UL: Modest (e.g. 500 kbps)
<100 ms
on demand: 0500 km/h
E2E:end-to-end,DL:Download,UL:Upload

5G System Requirements

System performance requirements define the system capabilities needed to satisfy the variety and variability of users and use cases.

Connection Density 
Up to several hundred thousand simultaneous active connections per square kilometre shall be supported for massive sensor deployments. Here, active means the devices are exchanging data with the network. Note this KPI assumes a single operator in the considered area.
Traffic Density 
The 5G network should be able to serve massive number of HTC and MTC devices. In the extreme cases: 
  • Data rates of several tens of Mb/s should be supported for tens of thousands of users in crowded areas, such as stadiums or open-air festivals. 
  • 1Gb/s to be offered simultaneously to tens of workers in the same office floor. 
Spectrum Efficiency 

Spectrum efficiency should be significantly enhanced compared to 4G in order for the operators to sustain such huge traffic demands under spectrum constraints, while keeping the number of sites reasonable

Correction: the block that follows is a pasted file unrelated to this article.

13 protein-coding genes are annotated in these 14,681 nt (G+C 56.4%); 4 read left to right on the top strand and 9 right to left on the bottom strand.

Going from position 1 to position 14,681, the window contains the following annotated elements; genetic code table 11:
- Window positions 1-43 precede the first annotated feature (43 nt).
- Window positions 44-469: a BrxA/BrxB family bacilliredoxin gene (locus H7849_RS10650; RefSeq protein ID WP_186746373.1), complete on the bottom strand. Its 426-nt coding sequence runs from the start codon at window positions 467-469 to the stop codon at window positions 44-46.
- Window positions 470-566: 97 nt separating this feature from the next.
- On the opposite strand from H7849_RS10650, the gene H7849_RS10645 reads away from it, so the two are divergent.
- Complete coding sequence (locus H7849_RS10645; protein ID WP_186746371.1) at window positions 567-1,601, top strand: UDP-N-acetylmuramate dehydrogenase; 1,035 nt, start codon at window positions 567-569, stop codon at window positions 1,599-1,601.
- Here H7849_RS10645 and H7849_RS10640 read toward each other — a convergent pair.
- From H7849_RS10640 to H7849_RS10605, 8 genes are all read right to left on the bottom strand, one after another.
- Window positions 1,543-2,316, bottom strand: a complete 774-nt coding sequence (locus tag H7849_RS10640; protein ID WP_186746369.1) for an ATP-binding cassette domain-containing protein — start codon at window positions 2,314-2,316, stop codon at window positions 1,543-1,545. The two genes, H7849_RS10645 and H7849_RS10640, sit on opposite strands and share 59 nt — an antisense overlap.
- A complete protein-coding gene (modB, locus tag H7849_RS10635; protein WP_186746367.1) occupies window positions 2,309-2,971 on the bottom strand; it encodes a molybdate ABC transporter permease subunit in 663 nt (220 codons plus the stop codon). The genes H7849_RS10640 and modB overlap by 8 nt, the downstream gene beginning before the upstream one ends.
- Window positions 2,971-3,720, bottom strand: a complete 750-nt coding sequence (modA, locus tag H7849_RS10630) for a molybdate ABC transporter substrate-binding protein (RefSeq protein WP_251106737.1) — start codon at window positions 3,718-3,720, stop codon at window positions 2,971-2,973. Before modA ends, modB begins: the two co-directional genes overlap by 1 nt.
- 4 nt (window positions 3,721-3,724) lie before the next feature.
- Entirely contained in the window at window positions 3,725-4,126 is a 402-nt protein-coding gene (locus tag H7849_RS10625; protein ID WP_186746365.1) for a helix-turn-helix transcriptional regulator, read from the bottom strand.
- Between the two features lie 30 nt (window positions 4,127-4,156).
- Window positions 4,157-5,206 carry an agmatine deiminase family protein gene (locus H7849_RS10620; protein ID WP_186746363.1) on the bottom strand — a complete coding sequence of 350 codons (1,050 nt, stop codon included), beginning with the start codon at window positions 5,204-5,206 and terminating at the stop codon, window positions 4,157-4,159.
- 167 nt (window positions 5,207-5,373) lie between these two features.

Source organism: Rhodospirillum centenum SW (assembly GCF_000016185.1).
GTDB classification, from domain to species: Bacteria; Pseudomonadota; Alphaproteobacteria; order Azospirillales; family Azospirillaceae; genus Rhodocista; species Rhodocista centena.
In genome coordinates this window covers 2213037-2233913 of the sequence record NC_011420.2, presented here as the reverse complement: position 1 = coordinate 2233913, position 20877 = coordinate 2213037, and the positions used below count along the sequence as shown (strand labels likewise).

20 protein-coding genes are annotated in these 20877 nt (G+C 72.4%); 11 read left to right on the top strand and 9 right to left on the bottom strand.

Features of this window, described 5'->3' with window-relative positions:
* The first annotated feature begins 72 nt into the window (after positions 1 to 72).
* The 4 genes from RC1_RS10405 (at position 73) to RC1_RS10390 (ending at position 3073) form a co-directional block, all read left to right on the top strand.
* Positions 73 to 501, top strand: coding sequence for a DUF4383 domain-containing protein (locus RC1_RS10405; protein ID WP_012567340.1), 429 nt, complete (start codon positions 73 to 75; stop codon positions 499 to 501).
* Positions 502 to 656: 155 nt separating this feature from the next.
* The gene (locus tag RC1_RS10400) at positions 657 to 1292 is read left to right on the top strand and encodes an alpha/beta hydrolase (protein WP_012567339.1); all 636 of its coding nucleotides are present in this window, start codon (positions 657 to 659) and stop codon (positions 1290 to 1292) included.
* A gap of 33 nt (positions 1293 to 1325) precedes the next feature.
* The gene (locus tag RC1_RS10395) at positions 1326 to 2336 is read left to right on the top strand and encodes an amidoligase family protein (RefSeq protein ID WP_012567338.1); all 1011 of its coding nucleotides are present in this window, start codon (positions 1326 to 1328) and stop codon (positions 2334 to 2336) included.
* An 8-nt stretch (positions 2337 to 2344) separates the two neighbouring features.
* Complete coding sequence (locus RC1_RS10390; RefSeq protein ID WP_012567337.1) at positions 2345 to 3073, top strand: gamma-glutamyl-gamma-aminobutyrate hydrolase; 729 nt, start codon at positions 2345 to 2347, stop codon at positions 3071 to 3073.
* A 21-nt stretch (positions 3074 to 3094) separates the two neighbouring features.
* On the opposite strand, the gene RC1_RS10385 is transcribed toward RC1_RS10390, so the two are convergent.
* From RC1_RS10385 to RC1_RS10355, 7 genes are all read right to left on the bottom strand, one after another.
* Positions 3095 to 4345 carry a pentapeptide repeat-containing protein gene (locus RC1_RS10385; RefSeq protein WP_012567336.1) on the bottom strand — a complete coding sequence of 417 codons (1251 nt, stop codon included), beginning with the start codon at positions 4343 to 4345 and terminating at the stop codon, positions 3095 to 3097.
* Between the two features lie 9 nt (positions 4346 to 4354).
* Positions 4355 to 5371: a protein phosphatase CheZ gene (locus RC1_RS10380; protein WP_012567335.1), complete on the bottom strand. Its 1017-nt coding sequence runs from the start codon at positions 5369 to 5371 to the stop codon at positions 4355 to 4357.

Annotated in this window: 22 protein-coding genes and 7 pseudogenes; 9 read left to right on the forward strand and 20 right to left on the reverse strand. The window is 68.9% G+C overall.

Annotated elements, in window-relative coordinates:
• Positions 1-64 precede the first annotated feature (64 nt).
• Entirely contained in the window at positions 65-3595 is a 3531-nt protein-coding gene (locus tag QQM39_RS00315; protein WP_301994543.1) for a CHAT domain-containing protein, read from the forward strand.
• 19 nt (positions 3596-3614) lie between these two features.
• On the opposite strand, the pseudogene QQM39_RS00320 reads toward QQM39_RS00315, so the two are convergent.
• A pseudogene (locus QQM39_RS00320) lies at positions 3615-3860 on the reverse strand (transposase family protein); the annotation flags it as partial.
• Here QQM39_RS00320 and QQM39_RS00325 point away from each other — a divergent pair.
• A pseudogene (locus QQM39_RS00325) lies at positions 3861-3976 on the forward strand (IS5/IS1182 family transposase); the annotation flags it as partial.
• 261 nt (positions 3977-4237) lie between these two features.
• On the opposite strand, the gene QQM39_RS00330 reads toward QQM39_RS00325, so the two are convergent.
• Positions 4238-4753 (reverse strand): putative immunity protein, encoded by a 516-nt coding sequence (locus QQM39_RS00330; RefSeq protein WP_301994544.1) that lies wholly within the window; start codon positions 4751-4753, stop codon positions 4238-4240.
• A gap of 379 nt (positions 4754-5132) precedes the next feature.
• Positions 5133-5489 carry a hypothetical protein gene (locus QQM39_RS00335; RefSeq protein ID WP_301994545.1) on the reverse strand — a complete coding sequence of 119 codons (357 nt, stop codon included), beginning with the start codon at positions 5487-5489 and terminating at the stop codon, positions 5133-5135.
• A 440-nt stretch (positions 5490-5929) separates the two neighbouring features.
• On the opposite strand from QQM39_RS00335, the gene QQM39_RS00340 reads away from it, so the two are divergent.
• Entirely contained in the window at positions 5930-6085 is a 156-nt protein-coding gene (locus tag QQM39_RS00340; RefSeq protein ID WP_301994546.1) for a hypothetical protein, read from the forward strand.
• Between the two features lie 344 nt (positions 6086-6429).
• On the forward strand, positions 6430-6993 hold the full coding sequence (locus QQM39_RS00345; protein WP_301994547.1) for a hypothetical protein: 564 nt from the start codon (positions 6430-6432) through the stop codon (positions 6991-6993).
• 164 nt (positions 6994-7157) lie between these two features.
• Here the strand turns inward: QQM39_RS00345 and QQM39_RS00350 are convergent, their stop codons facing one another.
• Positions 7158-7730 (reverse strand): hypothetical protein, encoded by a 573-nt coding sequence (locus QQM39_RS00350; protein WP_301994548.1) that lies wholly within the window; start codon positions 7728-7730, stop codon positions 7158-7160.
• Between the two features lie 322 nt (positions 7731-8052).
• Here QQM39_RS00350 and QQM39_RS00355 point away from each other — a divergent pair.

Coverage 
The 5G technology should allow the data rates requirements to be achieved in rural areas with only the current grid of macro sites.


Resource and Signalling Efficiency
Signalling efficiency should be enhanced, so that the related radio resource and energy consumption are minimised and justified by the application needs.For certain IoT/MTC applications, additional measures should be considered to avoid a surge by volume in case a large number of devices attempt to access the network simultaneously.

5G System Requirements 


Use case category
Connection Density
Traffic Density
Broadband access in dense areas
200-2500 /km2
DL:  750 Gbps / km2  UL:  125 Gbps / km2
Indoor ultra-high broadband access
75,000 / km2 
(75/1000 m2 office)
DL:  15 Tbps/ km2 
(15 Gbps / 1000 m2)
UL:   2 Tbps / km2 
(2 Gbps / 1000 m2)
Broadband access in a crowd
150,000 / km2 
(30.000 / stadium)
DL:  3.75 Tbps / km2
 (DL: 0.75 Tbps / stadium)
UL:  7.5 Tbps / km2
 (1.5 Tbps / stadium)
50+ Mbps everywhere
400 / km2 in suburban

100 / km2 in rural
DL:  20 Gbps / km2 in suburban
UL: 10 Gbps / km2 in suburban
DL: 5 Gbps / km2 in rural
UL:  2.5 Gbps / km2 in rural
Ultra-low cost broadband access for low ARPU areas
16 / km2
16 Mbps / km2
Mobile broadband in vehicles (cars, trains)
2000 / km2 
(500 active users per train x 4 trains, 
or 1 active user per car x 2000 cars)
DL: 100 Gbps / km2 
(25 Gbps per train,  50 Mbps per car)
UL:   50 Gbps / km2 
(12.5 Gbps per train, 25 Mbps per car)
Airplanes connectivity
80 per plane 
60 airplanes per 18,000 km2
DL: 1.2 Gbps / plane 
UL: 600 Mbps / plane
Massive low-cost/long-range/low-power MTC
Up to 200,000 / km2
Non critical
Broadband MTC
See the requirements for the Broadband access in dense areas and 50+Mbps everywhere categories
Ultra-low latency
Not critical